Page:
Few images in history are as seared in America’s consciousness as that of American Airlines Flight 11 crashing into the North Tower of the World Trade Center in 2001. In the days, months, and even years following the attack, the horrific events of that day and the aftermath have been relived through the media — so much so that it’s hard to remember a time before Sept. 11.
Premiering Sunday, Sept. 7, at 8 p.m. ET/PT, 9/10: The Final Hours takes us moment by moment through the day before everything changed, before the “war on terror” became a part of everyday vernacular. We’ll hear from those who worked inside the World Trade Center, whose snap decisions resulted in narrow misses of the attack, as well as men and women who confronted the terrorist mastermind of the operation, Mohamed Atta, during his sudden — and still unexplained — detour to Portland, Maine.
We also see the World Trade Center from another unique perspective, that of the artists who lived and worked on the 91st and 92nd floors of the North Tower. This combination of perspective brings this last day of innocence into new — and striking — focus. In the words of Director Erik Nelson, “So many films have told the story of the unfolding tragedy of Sept. 11 that we decided to explore what happened on the eve of that moment — a new look at the life, and not the death, of the World Trade Center and the men and women who worked there. Sept. 10, 2001, was just a day like any other, but of course, it was so much more than that. We’ve tried to construct a time portal back to that day, back to this now lost world.”
Jim Watkins, co-anchor of Channel 11 Weeknight News, reports on the big stories of the week — shark attacks and “Blockbuster” replacing videocassettes with DVDs — stories that quickly become yesterday’s news. Mark Green and his family look forward to Sept. 11 with optimism as the day New Yorkers may choose Green as the “can’t lose” Democratic mayoral candidate. And for some who did cast their vote that morning, it became the difference between life and death.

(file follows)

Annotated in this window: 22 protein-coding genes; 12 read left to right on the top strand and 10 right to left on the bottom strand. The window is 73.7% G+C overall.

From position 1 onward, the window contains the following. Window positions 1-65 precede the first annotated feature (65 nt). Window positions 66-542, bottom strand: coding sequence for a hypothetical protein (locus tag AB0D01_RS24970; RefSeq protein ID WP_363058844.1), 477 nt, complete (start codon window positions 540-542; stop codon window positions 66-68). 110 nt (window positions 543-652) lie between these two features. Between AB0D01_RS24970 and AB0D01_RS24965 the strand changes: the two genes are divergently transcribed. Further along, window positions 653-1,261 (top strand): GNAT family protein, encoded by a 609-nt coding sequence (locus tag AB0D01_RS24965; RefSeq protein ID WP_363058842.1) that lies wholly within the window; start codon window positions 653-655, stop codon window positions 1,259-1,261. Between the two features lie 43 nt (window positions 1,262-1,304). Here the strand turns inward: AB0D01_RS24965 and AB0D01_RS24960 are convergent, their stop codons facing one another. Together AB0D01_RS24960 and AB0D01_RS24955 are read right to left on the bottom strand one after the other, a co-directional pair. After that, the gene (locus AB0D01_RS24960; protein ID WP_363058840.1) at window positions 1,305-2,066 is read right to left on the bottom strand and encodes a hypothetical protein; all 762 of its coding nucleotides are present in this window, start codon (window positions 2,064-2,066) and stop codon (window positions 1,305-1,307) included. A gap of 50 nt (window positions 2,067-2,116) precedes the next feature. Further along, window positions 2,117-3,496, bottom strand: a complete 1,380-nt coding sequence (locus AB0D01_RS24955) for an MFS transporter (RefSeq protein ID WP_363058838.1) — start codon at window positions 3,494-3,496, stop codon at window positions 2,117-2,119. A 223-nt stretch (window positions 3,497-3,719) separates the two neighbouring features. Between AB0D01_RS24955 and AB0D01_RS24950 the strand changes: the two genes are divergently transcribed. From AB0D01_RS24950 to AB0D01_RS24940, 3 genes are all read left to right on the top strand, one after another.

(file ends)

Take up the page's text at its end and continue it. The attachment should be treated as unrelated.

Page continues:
Meanwhile, a waitress at Pizza Hut in Portland, Maine, serves terrorists Mohamed Atta and Abdulaziz Alomari their last meal, later noting, “You can look evil in the face and you don’t realize it until something big happens.” Michael Tuohey — a customer service representative for US Airways who has only spoken to the FBI until now — checks in Atta and Alomari for their flight.
Back in New York, Howard Lutnick, CEO of Cantor Fitzgerald, drops his son off at his first day of kindergarten — a deviation from his daily routine that saves his life. And artist Wolfgang Staehle focuses on his latest project, in which cameras document the unchanging New York City skyline. He captures what might be the last image of the towers still standing before he ultimately records something very different — the consequences of the hijackers “evil,” a never-before-broadcast image of Flight 11’s impact on the North Tower.
The 9/11 Memorial Museum provides a backdrop to the film’s narrative, along with an interview from Chief Curator Jan Ramirez, who comments of the World Trade Center, “people need to know what was there — to better understand what is not there.”
The special two-hour documentary, 9/10: The Final Hours, premieres Sunday, Sept. 7, at 8 PM.